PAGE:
Posts tagged ‘Catholicism’

April 14, 2014

music for Holy Monday – aria “Sventurati miei sospiri” from Giovanni Battista Ferrandini’s cantata “Il pianto di Maria”

by ada

The genre of “The Virgin’s Lament”, the passion story told from the perspective of Mary, originates from around the 5th century and has its roots in the Byzantine rite built on that particular teaching of the Council of Ephesus in 431 which declares Mary not only as the mother of Christ but also as the mother of God. It appears in various literary forms and musical settings throughout the centuries, but its purpose is always the same: to express the suffering of a mother who has to watch his son being unjustly killed. 

The aria Sventurati miei sospiri is part of the cantata Il pianto di Maria (Cantata sacra da cantarsi dinanzi al Santo Sepolcro) which, for a very long time was attributed to Georg Friedrich Händel but was actually composed by Giovanni Battista Ferrandini, an 18th century Italian composer. I really would love to share the intimate details of his life here but unfortunately the only sensational thing ever happened to him was having the 15-year-old Mozart play at his house while on one of his Wunderkind-tours in 1771.

Last year’s music for Holy Monday was the choir movement He smote all the first-born of Egypt from Georg Friedrich Händel‘s oratorio Israel in Egypt.

December 8, 2013

music for the 2. Sunday of Advent – Marc-Antoine Charpentier: Magnificat à 3 voix sur la même basse avec symphonie H.73

by ada

In my opinion, there is no way to express some “typically Catholic” emotions more beautifully than French Baroque church music does.* I’ve already stated my undying love both for the French music of those few decades at the turn of 18th century and for the ostinato arias** in general, so let’s get the two genres mixed! Could music get ever better than that? (This is a rhetorical question.)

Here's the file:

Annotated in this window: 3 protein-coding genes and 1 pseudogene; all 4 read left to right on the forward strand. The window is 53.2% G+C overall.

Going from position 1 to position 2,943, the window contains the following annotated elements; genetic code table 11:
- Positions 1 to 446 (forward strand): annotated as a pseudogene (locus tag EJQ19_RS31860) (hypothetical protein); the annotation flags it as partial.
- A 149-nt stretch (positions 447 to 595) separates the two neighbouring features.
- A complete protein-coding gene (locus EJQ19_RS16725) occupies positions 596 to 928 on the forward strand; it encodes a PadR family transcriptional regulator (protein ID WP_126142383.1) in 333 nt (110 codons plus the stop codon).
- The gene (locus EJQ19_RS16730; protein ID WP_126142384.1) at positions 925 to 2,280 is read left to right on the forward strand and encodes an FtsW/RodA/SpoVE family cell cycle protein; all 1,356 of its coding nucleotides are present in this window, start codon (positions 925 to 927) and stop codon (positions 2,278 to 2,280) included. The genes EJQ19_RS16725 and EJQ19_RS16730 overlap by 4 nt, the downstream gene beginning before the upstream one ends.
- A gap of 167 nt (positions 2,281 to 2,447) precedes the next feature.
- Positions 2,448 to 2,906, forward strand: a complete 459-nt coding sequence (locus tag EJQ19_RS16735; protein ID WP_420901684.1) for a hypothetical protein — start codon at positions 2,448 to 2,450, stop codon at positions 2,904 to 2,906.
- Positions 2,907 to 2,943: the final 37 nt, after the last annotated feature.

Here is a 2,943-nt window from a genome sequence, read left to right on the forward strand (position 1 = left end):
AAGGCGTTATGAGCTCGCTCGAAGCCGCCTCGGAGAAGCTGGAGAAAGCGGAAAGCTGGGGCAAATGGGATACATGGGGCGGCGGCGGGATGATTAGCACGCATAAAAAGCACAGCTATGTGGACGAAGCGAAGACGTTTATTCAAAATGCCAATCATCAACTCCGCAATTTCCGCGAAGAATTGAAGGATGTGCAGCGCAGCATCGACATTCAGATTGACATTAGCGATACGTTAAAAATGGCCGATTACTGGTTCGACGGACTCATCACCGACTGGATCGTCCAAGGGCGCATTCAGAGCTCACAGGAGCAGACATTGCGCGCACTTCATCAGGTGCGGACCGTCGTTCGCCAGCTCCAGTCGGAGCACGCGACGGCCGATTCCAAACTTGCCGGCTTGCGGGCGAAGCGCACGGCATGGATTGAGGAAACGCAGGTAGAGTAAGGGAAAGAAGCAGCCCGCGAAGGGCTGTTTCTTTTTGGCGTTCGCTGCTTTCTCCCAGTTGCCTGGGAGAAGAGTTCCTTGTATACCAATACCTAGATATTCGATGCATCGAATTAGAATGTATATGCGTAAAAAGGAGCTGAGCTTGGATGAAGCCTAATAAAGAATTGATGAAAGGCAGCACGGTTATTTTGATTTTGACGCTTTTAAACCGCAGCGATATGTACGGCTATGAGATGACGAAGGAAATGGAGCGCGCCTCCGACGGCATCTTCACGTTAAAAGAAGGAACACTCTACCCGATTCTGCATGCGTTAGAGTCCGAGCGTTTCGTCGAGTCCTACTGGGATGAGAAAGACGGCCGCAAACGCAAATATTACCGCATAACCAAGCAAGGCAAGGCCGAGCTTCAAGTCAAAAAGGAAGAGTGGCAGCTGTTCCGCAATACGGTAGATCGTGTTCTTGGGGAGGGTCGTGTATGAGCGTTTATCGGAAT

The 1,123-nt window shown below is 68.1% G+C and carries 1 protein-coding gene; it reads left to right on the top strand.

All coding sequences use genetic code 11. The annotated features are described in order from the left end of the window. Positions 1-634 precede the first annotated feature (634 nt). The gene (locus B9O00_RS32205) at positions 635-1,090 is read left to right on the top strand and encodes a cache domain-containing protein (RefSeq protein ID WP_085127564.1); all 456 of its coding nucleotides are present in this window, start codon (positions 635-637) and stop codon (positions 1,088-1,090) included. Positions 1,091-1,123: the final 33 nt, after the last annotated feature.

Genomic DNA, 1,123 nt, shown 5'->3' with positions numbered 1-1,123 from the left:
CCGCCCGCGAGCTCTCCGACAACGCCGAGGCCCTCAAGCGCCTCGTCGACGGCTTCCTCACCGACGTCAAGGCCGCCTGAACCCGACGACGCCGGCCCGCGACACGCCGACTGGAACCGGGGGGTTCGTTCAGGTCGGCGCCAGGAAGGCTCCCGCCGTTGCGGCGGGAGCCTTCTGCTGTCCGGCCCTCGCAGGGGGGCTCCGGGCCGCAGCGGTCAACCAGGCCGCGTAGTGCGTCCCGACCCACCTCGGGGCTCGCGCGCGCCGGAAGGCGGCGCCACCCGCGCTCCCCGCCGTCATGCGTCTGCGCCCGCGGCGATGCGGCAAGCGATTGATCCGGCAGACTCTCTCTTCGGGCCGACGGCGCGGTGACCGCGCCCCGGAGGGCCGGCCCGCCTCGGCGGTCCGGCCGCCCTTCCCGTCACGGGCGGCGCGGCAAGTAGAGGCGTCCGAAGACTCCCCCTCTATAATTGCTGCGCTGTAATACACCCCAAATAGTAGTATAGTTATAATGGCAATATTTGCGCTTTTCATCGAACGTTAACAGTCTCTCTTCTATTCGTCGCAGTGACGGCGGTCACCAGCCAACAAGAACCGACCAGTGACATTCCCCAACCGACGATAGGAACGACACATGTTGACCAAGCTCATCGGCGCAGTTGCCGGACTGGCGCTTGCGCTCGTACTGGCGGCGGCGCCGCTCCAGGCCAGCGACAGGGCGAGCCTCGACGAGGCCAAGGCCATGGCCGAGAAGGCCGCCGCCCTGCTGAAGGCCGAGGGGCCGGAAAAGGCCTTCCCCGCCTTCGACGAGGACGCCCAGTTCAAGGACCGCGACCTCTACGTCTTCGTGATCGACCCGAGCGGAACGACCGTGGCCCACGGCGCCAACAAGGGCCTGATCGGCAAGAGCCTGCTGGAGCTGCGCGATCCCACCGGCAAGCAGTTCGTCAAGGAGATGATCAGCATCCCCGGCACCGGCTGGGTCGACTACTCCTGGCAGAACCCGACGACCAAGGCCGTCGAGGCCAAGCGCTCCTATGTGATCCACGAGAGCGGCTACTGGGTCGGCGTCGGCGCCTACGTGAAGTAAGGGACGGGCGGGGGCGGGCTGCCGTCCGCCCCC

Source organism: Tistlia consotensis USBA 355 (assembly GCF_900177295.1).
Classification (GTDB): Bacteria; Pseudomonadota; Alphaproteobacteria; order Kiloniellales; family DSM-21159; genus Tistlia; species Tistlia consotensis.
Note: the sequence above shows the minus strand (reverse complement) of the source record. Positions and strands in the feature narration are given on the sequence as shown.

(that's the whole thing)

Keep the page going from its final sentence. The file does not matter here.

So for the 2. Sunday of Advent let’s have a real gem of all things French Baroque, one of the ten Magnificats composed by Marc-Antoine Charpentier (you know, the guy who has written that oh so famous Te Deum everybody knows). It’s based on the four-bars ground of the descending tetrachord of a Passacaille, set in G minor which is, in Charpentier’s own words, a key that’s “Serieux et Magnifique“.***, ****, *****

* sorry people, I’m just simply no fan of either Gregorian music or Renaissance polyphony. Been there, done that and found something else that suits me better. No offense tough.

** everybody loves ostinato arias, even those who aren’t aware of it. Ostinato grounds are the roots of the pop (and sometimes rock and death black heavy metal) of any musical era. Even that of ours, right now.

*** Règles de Composition par Monsieur Charpentier, written around 1690

**** although in 1806 the characteristics of the G minor key are already described by Daniel Schubart as “bad-tempered gnashing of teeth”. Poor key seems to have lost a great deal of its magnificence throughout the years.

***** I’m getting crazy with all these stars and footnotes. Maybe I should stop using them at all.

%d bloggers like this: